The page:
Still, some are quick to acknowledge the impact of collaborative security operations, like Golpe de Timón, in bringing down El Marro. U.S. Ambassador Christopher Landau lauded the arrest via Twitter, posting, “Excellent news to start this Sunday: the capture of the criminal El Marro in Guanajuato. Criminals think they are so dynamic and smart, but in the end the good guys will always win.” Time will tell if the removal of the cartel’s leader will quell violence in Guanajuato or if it will have the “fantasia effect” and lead to more infighting within the Santa Rosa de Lima Cartel, splintering among factions, increased turf battles, and ultimately more insecurity.

Sources:

“The Capture and Release of Ovidio Guzmán in Culiacán, Sinaloa,” Justice in Mexico, November 5, 2019.

Secretariado Ejecutivo del Sistema Nacional de Seguridad Publica, “Incidencia delictiva del Fuero Comun,” Gobierno de Mexico, June 30, 2020.

“Tension and Violence Rise in Guanajuato Following Arrests of Cartel Leader’s Mother,” Justice in Mexico, June 30, 2020.

Laura Calderon et al., “Organized Crime and Violence in Mexico: 2020 Special Report,” Justice in Mexico, July 31, 2020.

“Ejecutómetro,” Grúpo Reforma, accessed July 31, 2020.

Azam Ahmed, “Mexico Seizes Crime Boss El Marro, Under Pressure to Cut Violence,” The New York Times, August 2, 2020.

Emmanuel Rincón, “Refuerzan seguridad en Querétaro tras captura de ‘El Marro,’” Excélsior, August 2, 2020.

Kevin Sieff, “Mexico arrests Santa Rosa de Lima cartel chief ‘El Marro,’” Washington Post, August 2, 2020.

“Captura de ‘El Marro’ es resultado del pacto entre Diego Sinhue y AMLO,” La Silla Rota, August 4, 2020.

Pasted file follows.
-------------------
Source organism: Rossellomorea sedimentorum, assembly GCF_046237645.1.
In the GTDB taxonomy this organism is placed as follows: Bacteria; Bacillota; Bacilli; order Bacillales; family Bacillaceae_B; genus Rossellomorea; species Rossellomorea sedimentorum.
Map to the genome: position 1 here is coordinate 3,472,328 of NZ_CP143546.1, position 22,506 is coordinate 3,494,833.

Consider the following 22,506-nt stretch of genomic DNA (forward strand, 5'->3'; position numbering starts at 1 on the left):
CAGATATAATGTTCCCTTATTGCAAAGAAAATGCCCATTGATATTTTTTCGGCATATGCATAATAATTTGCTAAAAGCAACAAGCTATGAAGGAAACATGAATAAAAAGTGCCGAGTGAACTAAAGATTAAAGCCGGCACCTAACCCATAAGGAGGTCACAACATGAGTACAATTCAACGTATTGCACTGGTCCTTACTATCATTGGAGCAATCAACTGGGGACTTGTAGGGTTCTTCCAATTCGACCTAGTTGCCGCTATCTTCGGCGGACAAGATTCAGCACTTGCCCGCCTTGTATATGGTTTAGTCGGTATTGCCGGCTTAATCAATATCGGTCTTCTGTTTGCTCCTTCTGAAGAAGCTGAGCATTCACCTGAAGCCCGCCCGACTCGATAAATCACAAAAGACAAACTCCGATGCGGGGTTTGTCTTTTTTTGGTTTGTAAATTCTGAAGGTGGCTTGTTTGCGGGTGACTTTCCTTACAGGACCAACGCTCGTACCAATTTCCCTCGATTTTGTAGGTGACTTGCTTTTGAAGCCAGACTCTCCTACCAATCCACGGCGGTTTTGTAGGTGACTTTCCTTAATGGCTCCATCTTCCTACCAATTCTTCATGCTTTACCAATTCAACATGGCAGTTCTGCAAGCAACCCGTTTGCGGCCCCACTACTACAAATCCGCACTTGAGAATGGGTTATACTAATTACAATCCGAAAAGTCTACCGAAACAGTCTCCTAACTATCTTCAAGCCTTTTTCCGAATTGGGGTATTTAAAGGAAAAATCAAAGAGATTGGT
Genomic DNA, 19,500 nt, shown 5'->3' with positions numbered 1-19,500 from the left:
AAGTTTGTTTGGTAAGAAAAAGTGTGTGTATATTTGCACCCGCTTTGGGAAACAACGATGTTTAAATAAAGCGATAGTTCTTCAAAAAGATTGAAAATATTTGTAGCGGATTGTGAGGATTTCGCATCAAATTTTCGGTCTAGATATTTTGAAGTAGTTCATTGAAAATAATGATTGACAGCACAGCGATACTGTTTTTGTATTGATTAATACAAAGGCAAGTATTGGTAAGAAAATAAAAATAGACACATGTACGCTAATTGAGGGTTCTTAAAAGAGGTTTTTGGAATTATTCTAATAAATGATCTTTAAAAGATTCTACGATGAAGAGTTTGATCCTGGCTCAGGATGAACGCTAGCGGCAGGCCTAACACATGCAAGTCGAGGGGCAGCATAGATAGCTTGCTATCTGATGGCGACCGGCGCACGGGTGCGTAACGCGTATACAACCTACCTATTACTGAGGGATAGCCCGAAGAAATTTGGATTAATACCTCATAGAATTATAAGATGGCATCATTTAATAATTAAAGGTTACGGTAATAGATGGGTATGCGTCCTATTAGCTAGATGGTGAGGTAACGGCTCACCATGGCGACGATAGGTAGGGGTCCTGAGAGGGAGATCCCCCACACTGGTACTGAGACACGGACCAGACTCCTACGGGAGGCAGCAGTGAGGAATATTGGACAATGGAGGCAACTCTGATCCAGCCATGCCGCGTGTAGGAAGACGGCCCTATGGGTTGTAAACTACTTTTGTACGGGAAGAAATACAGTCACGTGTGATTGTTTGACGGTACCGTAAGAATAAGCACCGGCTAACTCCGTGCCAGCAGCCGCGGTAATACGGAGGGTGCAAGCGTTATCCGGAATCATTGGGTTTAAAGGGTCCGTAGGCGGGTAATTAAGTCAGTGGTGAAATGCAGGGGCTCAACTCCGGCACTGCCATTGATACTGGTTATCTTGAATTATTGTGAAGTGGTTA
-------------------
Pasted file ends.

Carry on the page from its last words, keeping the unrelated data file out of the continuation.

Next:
Reuters, “El Marro ‘never slept two nights in the same place,’” The Yucatan Times, August 4, 2020.

“Homicidios en Guanajuato, sin relación con captura de ‘El Marro;” AMLO,” La Jornada, August 4, 2020.

Tension and Violence Rise in Guanajuato Following Arrests of Cartel Leader’s Mother

Municipalities in the State of Guanajuato.
Source: Wikimedia Commons.

06/30/20 (written by kheinle) – Tension and violence is growing in Guanajuato, already the country’s most violent state, after police arrested several family members of José Antonio Yepez, “El Marro.” The mother, sister, and cousin of El Marro, the leader of the Santa Rosa de Lima Cartel (Cartel de Santa Rosa de Lima, CSRL) and one of Mexico’s most wanted drug kingpins, were picked up on June 20 in Celaya, Guanajuato. Two other women of no familial relation were also detained. Authorities also seized a kilogram of methamphetamine and $2 million pesos ($88,000 USD) during the operation. The women were arrested for allegedly playing key roles in the Santa Rosa de Lima Cartel’s financial operations.

This came as part of a joint operation between the Secretary of National Defense (Secretaría de la Defensa Nacional, SEDENA), the National Guard (Guardia Nacional), and the Guanajuato Attorney General’s Office (Fiscalía General de Guanajuato). Twenty-six other CSRL members were also arrested during the operation at different locations in surrounding municipalities, but they have since been released for lack of evidence, among other technicalities. 

El Marro Reacts

Following the arrests, El Marro released two short videos that quickly went viral during which he threatened to “unleash violence” in Guanajuato if his loved ones were not promptly released. “I’m going to be a stone in your shoe,” he said, directing his ire towards the Mexican government. “I’m going to blow up, you will see… In my mother’s and my people’s name… I don’t fear you.” He also claimed that authorities are working with the Jalisco New Generation Cartel (Cártel de Jalisco Nueva Generación, CJNG), a bitter rival of the Santa Rosa de Lima Cartel. He then spoke of potentially establishing an alliance with other cartels to rise up in response to the authorities’ arrests, and thanked his supporters who had already taken up arms.